The monitoring sequence is divided into a number of phases; activation; log on; data input; and, after an actuation period during which the transmitted instructions are executed, verification.
The purpose of the activation phase is to initiate the monitoring sequence, and to ensure that the computer is at the beginning of the log on phase. The output of the switch 24 is initially monitored by a low power circuit, which activates the computer if no fluid flow is detected (i.e. the switch 24 remains open) for a period of thirty seconds. On activation, the computer monitors the output of the switch 24 for a first period of ten seconds; if fluid flow is detected during this first period, then the computer will shut down, activating the low power circuit. The computer will also do this if fluid flow is detected for more than twenty seconds. The activation phase, therefore, consists of an initial thirty-second period of fluid flow, which ensures that the computer is shut down, followed by a no-flow period of forty seconds, which causes the low power circuit to activate the computer and the computer to initiate the log on phase. The sequence of fluid flow variations conforming with the activation phase may have been generated during, for example, the addition of a section to the top of the drill string, and not for the purposes of instructing the stabilizer.
The computer, therefore, uses the log on phase to determine whether or not the stabilizer is being instructed. The log on phase consists of alternating ten second periods of "flow" and "no flow". As can be seen from the diagram, the first period is a "flow" period.
During each of the "flow" periods, fluid flow must be detected at least once, whilst no fluid flow must be detected during any of the "no flow" periods. If, for example, no fluid flow is detected in the first period, or fluid flow is detected during the second period, the computer will shut down. In this way the computer distinguishes between a transmitted set of instructions, and random fluctuations in the fluid flow.
Although the diagram shows a log on phase having eight periods, more or less periods may be used depending on the extent of the random fluctuations of the fluid flow. If the fluid flow conforms to the log on sequence, the computer enters into the data input phase.
During the data input phase, the computer periodically samples the state of the switch 24 at predetermined points in time. As can be seen from the diagram, there is a series of alternating "flow" and "no flow" sampling points. If flow is detected at a "no flow" sampling point (e.g. 1.40), then the computer will shut down. However, if no flow is detected at a "flow" sampling point, the computer will store that result as a binary 0, whilst any flow detected at a "flow" sampling point will be recorded as a binary 1. On completion of the data input phase the computer will, therefore, have generated a binary number.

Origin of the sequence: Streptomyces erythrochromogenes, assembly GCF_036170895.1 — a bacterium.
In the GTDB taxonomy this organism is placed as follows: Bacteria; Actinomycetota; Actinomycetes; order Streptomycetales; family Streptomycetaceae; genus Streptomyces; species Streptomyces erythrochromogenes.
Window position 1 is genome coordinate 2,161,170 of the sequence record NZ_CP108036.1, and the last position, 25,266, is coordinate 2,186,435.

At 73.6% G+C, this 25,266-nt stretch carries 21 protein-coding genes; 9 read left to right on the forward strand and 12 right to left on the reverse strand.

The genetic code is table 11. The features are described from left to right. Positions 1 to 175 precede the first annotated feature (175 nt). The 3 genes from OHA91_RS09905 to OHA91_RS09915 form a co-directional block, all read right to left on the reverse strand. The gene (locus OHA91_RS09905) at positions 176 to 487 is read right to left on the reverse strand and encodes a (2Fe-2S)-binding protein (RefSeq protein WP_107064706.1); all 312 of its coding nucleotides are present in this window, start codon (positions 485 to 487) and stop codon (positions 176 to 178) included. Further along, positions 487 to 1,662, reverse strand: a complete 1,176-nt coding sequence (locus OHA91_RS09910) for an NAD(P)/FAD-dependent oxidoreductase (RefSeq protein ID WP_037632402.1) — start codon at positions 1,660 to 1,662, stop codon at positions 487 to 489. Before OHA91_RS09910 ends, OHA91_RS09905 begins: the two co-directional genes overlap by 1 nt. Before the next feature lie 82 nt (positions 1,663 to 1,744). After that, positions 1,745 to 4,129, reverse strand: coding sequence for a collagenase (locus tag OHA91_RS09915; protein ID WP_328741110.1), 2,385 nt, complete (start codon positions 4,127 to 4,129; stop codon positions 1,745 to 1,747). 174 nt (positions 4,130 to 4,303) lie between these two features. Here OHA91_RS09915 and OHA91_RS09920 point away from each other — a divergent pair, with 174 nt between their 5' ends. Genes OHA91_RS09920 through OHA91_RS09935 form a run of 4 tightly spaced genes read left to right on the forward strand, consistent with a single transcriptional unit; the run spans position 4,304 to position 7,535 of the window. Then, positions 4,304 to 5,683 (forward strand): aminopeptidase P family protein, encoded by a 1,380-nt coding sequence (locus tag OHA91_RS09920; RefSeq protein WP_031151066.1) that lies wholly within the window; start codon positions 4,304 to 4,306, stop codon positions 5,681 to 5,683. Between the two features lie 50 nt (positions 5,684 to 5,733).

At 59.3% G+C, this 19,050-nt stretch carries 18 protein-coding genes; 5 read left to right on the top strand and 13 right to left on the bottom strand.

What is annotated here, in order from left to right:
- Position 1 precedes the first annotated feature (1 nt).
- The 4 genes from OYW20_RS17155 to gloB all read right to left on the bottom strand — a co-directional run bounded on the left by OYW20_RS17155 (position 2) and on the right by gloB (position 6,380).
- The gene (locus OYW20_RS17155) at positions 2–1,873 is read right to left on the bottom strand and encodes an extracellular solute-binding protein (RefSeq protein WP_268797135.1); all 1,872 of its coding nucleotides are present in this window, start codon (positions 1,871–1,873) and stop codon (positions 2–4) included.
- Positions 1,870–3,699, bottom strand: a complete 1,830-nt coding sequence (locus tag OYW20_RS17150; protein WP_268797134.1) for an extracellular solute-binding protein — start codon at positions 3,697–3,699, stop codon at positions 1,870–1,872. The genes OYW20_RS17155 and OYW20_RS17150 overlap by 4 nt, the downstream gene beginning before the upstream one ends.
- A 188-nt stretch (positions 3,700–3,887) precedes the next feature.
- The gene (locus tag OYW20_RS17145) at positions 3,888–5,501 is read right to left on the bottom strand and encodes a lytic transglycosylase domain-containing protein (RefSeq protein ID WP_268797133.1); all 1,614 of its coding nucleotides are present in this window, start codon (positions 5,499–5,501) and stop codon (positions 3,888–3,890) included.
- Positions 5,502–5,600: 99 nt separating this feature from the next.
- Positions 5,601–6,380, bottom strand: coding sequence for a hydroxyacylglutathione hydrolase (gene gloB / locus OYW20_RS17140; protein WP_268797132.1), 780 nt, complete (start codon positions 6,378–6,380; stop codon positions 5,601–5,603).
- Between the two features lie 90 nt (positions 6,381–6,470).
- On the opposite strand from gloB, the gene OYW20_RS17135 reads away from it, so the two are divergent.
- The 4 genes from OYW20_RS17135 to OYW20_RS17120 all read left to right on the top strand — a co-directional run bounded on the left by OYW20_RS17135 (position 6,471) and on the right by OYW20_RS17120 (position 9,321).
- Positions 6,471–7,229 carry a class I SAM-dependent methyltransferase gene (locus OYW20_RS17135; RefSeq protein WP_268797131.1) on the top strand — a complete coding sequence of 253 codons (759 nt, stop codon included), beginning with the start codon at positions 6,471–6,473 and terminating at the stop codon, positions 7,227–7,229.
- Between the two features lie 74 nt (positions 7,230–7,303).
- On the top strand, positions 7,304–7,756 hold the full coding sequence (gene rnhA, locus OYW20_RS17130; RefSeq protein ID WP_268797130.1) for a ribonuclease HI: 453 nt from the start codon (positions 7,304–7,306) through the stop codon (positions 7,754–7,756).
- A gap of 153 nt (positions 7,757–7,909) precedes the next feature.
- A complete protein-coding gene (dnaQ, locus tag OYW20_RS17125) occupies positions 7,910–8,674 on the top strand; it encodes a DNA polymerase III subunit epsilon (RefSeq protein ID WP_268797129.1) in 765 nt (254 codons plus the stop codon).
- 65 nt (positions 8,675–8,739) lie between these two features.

This binary number represents the instructions which have been sent to the stabilizer. The data input phase shown in the diagram enables a four-digit binary number to be transmitted, but larger numbers can be sent if the data input phase is lengthened.
The instructions represented by the binary signal are executed during the actuation period. If, for example, the instructions were to fully extend the pads, then the following sequence of events would occur:
Firstly, the computer will move the paddle stop 26 into its protruding position. Since this happens at the end of the data input phase, there is no fluid flow and the paddle 25 is consequently in the position shown in FIG. 11. When fluid begins to flow down the drill string, the paddle 25 will bear against the stop 26, sealing the mandrel 2. As the pressure exerted by the fluid above the mandrel 2 increases, the mandrel 2 is forced down against the action of the spring 4, causing the pads 10 to extend. This continues until the second sensor switch is closed.
The computer than extends the highest pair of dogs, fluid pressure is then removed, causing the mandrel to move back up the casing 1 until the highest dogs engage the mandrel stop 21.
If the second sensor switch is not closed at the end of the actuation phase, the computer will ignore the instructions, and transmit an error signal in the verification phase.
During the verification phase, the computer maintains the paddle stop 26 in a protruding position for a time distinctive of the status of the stabilizer. Thus, by measuring the pressure of the drilling fluid at certain intervals of time, the operator can obtain confirmation that the transmitted instructions have been executed. An example of the range of delays is ten seconds if the upper pair of dogs are extended, twenty seconds if the middle pair are extended, thirty seconds if the lower pair are extended, forty seconds if none of the dogs are extended and a sixty second error signal.